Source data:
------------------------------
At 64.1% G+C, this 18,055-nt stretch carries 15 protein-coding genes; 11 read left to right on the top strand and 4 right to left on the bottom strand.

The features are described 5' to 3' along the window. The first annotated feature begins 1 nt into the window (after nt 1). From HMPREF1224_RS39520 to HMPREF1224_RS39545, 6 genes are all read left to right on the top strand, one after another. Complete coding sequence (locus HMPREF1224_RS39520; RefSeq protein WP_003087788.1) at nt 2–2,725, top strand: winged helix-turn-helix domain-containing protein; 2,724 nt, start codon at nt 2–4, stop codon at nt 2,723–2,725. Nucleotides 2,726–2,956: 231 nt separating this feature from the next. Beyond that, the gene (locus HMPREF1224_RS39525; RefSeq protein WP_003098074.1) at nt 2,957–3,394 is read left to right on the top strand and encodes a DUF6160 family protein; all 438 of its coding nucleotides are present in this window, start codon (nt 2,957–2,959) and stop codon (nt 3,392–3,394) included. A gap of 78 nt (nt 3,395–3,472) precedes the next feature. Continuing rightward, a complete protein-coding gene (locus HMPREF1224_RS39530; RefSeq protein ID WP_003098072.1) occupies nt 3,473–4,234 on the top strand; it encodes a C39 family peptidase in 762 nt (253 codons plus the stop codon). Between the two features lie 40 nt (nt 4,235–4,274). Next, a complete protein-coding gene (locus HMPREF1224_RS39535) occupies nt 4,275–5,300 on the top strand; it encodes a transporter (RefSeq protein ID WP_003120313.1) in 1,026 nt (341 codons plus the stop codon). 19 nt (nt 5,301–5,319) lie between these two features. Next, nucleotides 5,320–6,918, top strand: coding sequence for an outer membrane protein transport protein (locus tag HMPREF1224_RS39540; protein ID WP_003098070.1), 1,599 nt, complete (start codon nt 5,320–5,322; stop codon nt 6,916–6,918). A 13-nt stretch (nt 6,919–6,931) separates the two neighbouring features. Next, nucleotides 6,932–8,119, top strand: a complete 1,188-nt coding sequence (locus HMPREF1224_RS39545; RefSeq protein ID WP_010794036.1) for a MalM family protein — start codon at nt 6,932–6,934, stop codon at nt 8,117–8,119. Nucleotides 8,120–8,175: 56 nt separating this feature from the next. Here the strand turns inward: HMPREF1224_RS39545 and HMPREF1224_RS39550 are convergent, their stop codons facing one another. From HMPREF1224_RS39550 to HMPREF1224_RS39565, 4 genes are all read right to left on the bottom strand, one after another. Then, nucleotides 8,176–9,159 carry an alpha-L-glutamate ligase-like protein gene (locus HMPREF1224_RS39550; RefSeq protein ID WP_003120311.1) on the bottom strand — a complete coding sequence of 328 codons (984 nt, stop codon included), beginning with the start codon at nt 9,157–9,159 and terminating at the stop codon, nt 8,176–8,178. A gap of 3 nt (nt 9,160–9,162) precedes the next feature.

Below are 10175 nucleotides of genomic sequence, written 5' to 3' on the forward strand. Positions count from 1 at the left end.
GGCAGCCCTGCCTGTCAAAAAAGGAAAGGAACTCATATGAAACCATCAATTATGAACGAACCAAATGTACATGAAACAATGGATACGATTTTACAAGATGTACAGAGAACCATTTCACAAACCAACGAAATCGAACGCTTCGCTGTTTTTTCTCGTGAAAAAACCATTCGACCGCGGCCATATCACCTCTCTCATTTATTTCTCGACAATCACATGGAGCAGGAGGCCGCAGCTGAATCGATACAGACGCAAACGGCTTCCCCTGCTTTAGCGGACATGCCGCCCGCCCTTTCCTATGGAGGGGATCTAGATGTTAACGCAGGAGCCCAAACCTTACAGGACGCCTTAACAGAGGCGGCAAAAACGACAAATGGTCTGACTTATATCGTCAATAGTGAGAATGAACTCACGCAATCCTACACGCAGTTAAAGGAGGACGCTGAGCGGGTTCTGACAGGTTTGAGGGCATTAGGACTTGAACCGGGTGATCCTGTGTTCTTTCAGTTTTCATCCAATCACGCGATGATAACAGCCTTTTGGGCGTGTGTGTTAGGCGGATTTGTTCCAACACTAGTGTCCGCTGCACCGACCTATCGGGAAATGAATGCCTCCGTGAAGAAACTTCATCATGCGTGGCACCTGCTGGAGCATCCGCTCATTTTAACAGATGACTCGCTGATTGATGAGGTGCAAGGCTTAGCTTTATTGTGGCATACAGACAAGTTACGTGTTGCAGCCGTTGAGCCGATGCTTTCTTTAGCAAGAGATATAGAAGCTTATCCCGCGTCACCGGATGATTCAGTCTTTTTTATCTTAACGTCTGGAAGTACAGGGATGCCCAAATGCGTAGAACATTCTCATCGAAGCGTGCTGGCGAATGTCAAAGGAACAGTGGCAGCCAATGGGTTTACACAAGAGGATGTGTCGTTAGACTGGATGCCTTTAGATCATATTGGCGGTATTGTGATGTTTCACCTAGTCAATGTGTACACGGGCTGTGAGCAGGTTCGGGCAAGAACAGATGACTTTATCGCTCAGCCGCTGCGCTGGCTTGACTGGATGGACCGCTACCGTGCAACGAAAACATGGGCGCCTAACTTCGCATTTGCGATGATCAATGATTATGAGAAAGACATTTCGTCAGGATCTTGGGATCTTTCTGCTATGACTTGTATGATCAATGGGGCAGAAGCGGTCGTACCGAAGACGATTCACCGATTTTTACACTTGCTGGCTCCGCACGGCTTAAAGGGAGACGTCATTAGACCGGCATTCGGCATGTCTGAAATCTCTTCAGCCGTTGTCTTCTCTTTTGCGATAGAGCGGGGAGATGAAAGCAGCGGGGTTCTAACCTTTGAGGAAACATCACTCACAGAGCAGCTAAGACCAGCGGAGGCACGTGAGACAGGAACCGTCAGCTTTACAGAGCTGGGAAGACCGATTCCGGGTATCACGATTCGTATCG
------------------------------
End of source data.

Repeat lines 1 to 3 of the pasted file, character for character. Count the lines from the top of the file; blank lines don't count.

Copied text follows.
At 64.1% G+C, this 18,055-nt stretch carries 15 protein-coding genes; 11 read left to right on the top strand and 4 right to left on the bottom strand.

The features are described 5' to 3' along the window. The first annotated feature begins 1 nt into the window (after nt 1). From HMPREF1224_RS39520 to HMPREF1224_RS39545, 6 genes are all read left to right on the top strand, one after another. Complete coding sequence (locus HMPREF1224_RS39520; RefSeq protein WP_003087788.1) at nt 2–2,725, top strand: winged helix-turn-helix domain-containing protein; 2,724 nt, start codon at nt 2–4, stop codon at nt 2,723–2,725. Nucleotides 2,726–2,956: 231 nt separating this feature from the next. Beyond that, the gene (locus HMPREF1224_RS39525; RefSeq protein WP_003098074.1) at nt 2,957–3,394 is read left to right on the top strand and encodes a DUF6160 family protein; all 438 of its coding nucleotides are present in this window, start codon (nt 2,957–2,959) and stop codon (nt 3,392–3,394) included. A gap of 78 nt (nt 3,395–3,472) precedes the next feature. Continuing rightward, a complete protein-coding gene (locus HMPREF1224_RS39530; RefSeq protein ID WP_003098072.1) occupies nt 3,473–4,234 on the top strand; it encodes a C39 family peptidase in 762 nt (253 codons plus the stop codon). Between the two features lie 40 nt (nt 4,235–4,274). Next, a complete protein-coding gene (locus HMPREF1224_RS39535) occupies nt 4,275–5,300 on the top strand; it encodes a transporter (RefSeq protein ID WP_003120313.1) in 1,026 nt (341 codons plus the stop codon). 19 nt (nt 5,301–5,319) lie between these two features. Next, nucleotides 5,320–6,918, top strand: coding sequence for an outer membrane protein transport protein (locus tag HMPREF1224_RS39540; protein ID WP_003098070.1), 1,599 nt, complete (start codon nt 5,320–5,322; stop codon nt 6,916–6,918). A 13-nt stretch (nt 6,919–6,931) separates the two neighbouring features. Next, nucleotides 6,932–8,119, top strand: a complete 1,188-nt coding sequence (locus HMPREF1224_RS39545; RefSeq protein ID WP_010794036.1) for a MalM family protein — start codon at nt 6,932–6,934, stop codon at nt 8,117–8,119. Nucleotides 8,120–8,175: 56 nt separating this feature from the next. Here the strand turns inward: HMPREF1224_RS39545 and HMPREF1224_RS39550 are convergent, their stop codons facing one another. From HMPREF1224_RS39550 to HMPREF1224_RS39565, 4 genes are all read right to left on the bottom strand, one after another. Then, nucleotides 8,176–9,159 carry an alpha-L-glutamate ligase-like protein gene (locus HMPREF1224_RS39550; RefSeq protein ID WP_003120311.1) on the bottom strand — a complete coding sequence of 328 codons (984 nt, stop codon included), beginning with the start codon at nt 9,157–9,159 and terminating at the stop codon, nt 8,176–8,178. A gap of 3 nt (nt 9,160–9,162) precedes the next feature.

Below are 10175 nucleotides of genomic sequence, written 5' to 3' on the forward strand. Positions count from 1 at the left end.